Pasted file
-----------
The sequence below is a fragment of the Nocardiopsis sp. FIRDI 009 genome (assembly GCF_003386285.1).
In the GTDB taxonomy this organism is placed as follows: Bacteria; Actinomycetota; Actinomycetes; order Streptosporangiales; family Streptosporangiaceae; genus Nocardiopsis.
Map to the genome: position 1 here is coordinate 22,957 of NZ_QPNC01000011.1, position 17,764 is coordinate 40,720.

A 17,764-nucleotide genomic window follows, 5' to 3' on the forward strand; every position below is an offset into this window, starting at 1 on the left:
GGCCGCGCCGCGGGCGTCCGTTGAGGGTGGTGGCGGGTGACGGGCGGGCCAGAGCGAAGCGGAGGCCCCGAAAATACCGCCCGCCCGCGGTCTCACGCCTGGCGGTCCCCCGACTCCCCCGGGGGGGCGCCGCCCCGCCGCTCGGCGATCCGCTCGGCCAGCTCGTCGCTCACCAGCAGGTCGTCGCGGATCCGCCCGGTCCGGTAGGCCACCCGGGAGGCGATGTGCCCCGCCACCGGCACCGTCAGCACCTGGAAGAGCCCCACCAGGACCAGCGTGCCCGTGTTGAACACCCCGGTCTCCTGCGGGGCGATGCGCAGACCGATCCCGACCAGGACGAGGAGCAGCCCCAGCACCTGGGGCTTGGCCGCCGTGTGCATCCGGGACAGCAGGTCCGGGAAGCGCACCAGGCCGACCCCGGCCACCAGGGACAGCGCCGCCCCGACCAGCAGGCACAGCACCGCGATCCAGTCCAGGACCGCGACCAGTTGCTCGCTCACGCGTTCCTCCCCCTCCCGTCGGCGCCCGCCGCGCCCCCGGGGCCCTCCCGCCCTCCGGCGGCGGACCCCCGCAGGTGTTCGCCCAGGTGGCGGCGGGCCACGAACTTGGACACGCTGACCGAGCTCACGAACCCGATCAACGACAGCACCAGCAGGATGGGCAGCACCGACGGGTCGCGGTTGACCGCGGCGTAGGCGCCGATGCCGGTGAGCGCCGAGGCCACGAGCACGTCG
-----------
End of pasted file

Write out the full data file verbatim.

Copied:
The sequence below is a fragment of the Nocardiopsis sp. FIRDI 009 genome (assembly GCF_003386285.1).
In the GTDB taxonomy this organism is placed as follows: Bacteria; Actinomycetota; Actinomycetes; order Streptosporangiales; family Streptosporangiaceae; genus Nocardiopsis.
Map to the genome: position 1 here is coordinate 22,957 of NZ_QPNC01000011.1, position 17,764 is coordinate 40,720.

A 17,764-nucleotide genomic window follows, 5' to 3' on the forward strand; every position below is an offset into this window, starting at 1 on the left:
GGCCGCGCCGCGGGCGTCCGTTGAGGGTGGTGGCGGGTGACGGGCGGGCCAGAGCGAAGCGGAGGCCCCGAAAATACCGCCCGCCCGCGGTCTCACGCCTGGCGGTCCCCCGACTCCCCCGGGGGGGCGCCGCCCCGCCGCTCGGCGATCCGCTCGGCCAGCTCGTCGCTCACCAGCAGGTCGTCGCGGATCCGCCCGGTCCGGTAGGCCACCCGGGAGGCGATGTGCCCCGCCACCGGCACCGTCAGCACCTGGAAGAGCCCCACCAGGACCAGCGTGCCCGTGTTGAACACCCCGGTCTCCTGCGGGGCGATGCGCAGACCGATCCCGACCAGGACGAGGAGCAGCCCCAGCACCTGGGGCTTGGCCGCCGTGTGCATCCGGGACAGCAGGTCCGGGAAGCGCACCAGGCCGACCCCGGCCACCAGGGACAGCGCCGCCCCGACCAGCAGGCACAGCACCGCGATCCAGTCCAGGACCGCGACCAGTTGCTCGCTCACGCGTTCCTCCCCCTCCCGTCGGCGCCCGCCGCGCCCCCGGGGCCCTCCCGCCCTCCGGCGGCGGACCCCCGCAGGTGTTCGCCCAGGTGGCGGCGGGCCACGAACTTGGACACGCTGACCGAGCTCACGAACCCGATCAACGACAGCACCAGCAGGATGGGCAGCACCGACGGGTCGCGGTTGACCGCGGCGTAGGCGCCGATGCCGGTGAGCGCCGAGGCCACGAGCACGTCG